Product images of 'Jervis Bay' (1922)
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'Jervis Bay' (1922)
Scale: 1:48. The 'Jervis Bay' (1922) was one of five passenger vessels built for the Australian Government and Commonwealth Line to operate between the United Kingdom and Australia. From 1922-1928 she was operated by the Aberdeen Commonwealth Line.
At the beginning of the Second World War she was converted for use as an armed merchant cruiser and, it was in this role, commanded by Captain E. S. F. Fegen that she was sunk while shielding a convoy from the German pocket-battleship 'Admiral Scheer'. The warship had reached the Atlantic from the Baltic undetected, and sank a lone British merchant ship, the 'Mopan', on 5 November. Unfortunately the merchantman was not able to send out wireless warnings and, towards evening, the raider caught the homeward-bound convoy, HX84, from Halifax, Nova Scotia. It consisted of 37 ships escorted by the 'Jervis Bay'.
The convoy scattered and made a smoke screen, while Captain Fegen turned his 6-inch guns against the 'Admiral Scheer's' 11-inch main armament. The raider's third salvo disabled the 'Jervis Bay', wrecking the bridge and severely wounding Fegen, but his ship, burning fiercely and listing heavily, continued to engage the enemy. She was last seen about seven o'clock and sank soon afterwards.
The Swedish ship 'Stureholm' returned to the scene and rescued 65 of 'Jervis Bay's survivors. Two-thirds of her crew had been merchant seamen with no experience of battle, but their devotion to duty showed that the Merchant Navy could live up to the best traditions of the Royal Navy.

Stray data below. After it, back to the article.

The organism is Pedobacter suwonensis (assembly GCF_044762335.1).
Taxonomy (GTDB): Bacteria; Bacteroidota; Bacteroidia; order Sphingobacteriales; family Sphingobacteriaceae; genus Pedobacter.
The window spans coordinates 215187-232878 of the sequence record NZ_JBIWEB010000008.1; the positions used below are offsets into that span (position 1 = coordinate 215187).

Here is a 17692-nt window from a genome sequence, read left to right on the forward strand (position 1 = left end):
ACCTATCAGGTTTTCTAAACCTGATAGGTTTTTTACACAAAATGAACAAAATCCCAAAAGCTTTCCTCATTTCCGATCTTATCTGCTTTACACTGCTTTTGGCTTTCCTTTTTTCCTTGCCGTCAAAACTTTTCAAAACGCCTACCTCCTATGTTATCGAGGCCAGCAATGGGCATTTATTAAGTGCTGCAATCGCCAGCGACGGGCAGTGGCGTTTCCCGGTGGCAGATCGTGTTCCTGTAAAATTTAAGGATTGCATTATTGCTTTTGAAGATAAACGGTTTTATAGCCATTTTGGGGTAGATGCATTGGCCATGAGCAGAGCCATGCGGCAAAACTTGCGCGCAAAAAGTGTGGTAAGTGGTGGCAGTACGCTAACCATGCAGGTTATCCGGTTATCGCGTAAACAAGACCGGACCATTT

The model is a fitting tribute to the ship and the men that served in her and it's beautifully presented in its case mounted on four turned pillar supports. The metalwork on the model is very fine and the paint finish, though executed by hand, is virtually flawless.
The hull is carved from a solid piece of wood and is painted in realistic colours. The hull is brick red below the waterline and black above with white painted bulwarks and a fine white stripe at main deck level running the entire length of the hull. The hull is flat bottomed with bilge keels and there are two four-bladed propellers. There are 10 watertight doors on the port and starboard sides with gold plated edges and hinges. All the decks are actual, or simulated wood, scored to resemble planking and hatch covers. The foredeck includes a large cargo hatch, a foremast with derrick booms, four derrick winches, a wave deflector, and a large windlass and crane at the bow. The forward cargo deck has a single rectangular hatch. There are six tall ventilators, all silver plated, with red inserts. The main superstructure is placed amidships and there are a total of 16 boats, all rigged to davits, with white hulls and brown painted fittings. There are four derricks forward and a single cargo hatch. The bridge is on two decks with an enclosed observation cabin and an open bridge area above. There are four telegraphs on deck and other fittings include fire buckets and radio equipment. The single funnel is positioned amidships and is painted yellow with black inserts. A large number of squat ventilators are clustered around the funnel and are all painted yellow with red inserts. The mainmast is positioned at the aft end of the promenade and is rigged with four derricks and there are hatch covers fore and aft of it. There are companion ladders rigged close to the port and starboard quarters. There is a secondary bridge at the aft end with a small ship's wheel, telegraph and binnacle. At the stern there are two pairs of green painted bollards, a capstan, and an ensign staff.
Original size: Original case: 1555 mm x 3730 mm x 750 mm; Case base: 680 mm x 3804 mm x 800 mm
- Image reference: L1325-007
- National Maritime Museum, Greenwich, London